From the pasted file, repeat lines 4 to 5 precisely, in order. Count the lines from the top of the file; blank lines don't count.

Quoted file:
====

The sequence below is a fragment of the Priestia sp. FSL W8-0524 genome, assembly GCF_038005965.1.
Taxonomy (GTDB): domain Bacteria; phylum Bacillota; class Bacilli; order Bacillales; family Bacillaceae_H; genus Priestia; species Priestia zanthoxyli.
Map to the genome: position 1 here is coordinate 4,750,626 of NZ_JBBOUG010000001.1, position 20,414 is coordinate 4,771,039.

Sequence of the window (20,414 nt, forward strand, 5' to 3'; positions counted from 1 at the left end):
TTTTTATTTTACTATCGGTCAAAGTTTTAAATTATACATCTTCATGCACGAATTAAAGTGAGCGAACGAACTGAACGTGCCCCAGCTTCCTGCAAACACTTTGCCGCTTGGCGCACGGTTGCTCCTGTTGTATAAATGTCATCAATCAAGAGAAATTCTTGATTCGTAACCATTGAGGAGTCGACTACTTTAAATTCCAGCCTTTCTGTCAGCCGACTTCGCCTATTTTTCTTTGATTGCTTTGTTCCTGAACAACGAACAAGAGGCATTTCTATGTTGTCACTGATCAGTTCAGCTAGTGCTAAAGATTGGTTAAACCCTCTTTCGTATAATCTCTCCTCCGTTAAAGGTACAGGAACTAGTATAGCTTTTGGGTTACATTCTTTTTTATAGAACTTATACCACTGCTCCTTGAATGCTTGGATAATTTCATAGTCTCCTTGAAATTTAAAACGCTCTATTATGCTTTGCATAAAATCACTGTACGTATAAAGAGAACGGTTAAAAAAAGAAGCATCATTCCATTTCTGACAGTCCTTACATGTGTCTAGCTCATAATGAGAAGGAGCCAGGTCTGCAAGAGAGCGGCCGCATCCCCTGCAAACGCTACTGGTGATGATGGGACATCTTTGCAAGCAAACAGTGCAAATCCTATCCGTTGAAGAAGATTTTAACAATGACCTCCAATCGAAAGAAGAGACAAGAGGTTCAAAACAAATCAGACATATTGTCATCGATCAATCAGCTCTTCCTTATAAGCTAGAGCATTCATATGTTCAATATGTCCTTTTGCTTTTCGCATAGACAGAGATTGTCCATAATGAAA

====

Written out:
Sequence of the window (20,414 nt, forward strand, 5' to 3'; positions counted from 1 at the left end):
TTTTTATTTTACTATCGGTCAAAGTTTTAAATTATACATCTTCATGCACGAATTAAAGTGAGCGAACGAACTGAACGTGCCCCAGCTTCCTGCAAACACTTTGCCGCTTGGCGCACGGTTGCTCCTGTTGTATAAATGTCATCAATCAAGAGAAATTCTTGATTCGTAACCATTGAGGAGTCGACTACTTTAAATTCCAGCCTTTCTGTCAGCCGACTTCGCCTATTTTTCTTTGATTGCTTTGTTCCTGAACAACGAACAAGAGGCATTTCTATGTTGTCACTGATCAGTTCAGCTAGTGCTAAAGATTGGTTAAACCCTCTTTCGTATAATCTCTCCTCCGTTAAAGGTACAGGAACTAGTATAGCTTTTGGGTTACATTCTTTTTTATAGAACTTATACCACTGCTCCTTGAATGCTTGGATAATTTCATAGTCTCCTTGAAATTTAAAACGCTCTATTATGCTTTGCATAAAATCACTGTACGTATAAAGAGAACGGTTAAAAAAAGAAGCATCATTCCATTTCTGACAGTCCTTACATGTGTCTAGCTCATAATGAGAAGGAGCCAGGTCTGCAAGAGAGCGGCCGCATCCCCTGCAAACGCTACTGGTGATGATGGGACATCTTTGCAAGCAAACAGTGCAAATCCTATCCGTTGAAGAAGATTTTAACAATGACCTCCAATCGAAAGAAGAGACAAGAGGTTCAAAACAAATCAGACATATTGTCATCGATCAATCAGCTCTTCCTTATAAGCTAGAGCATTCATATGTTCAATATGTCCTTTTGCTTTTCGCATAGACAGAGATTGTCCATAATGAAA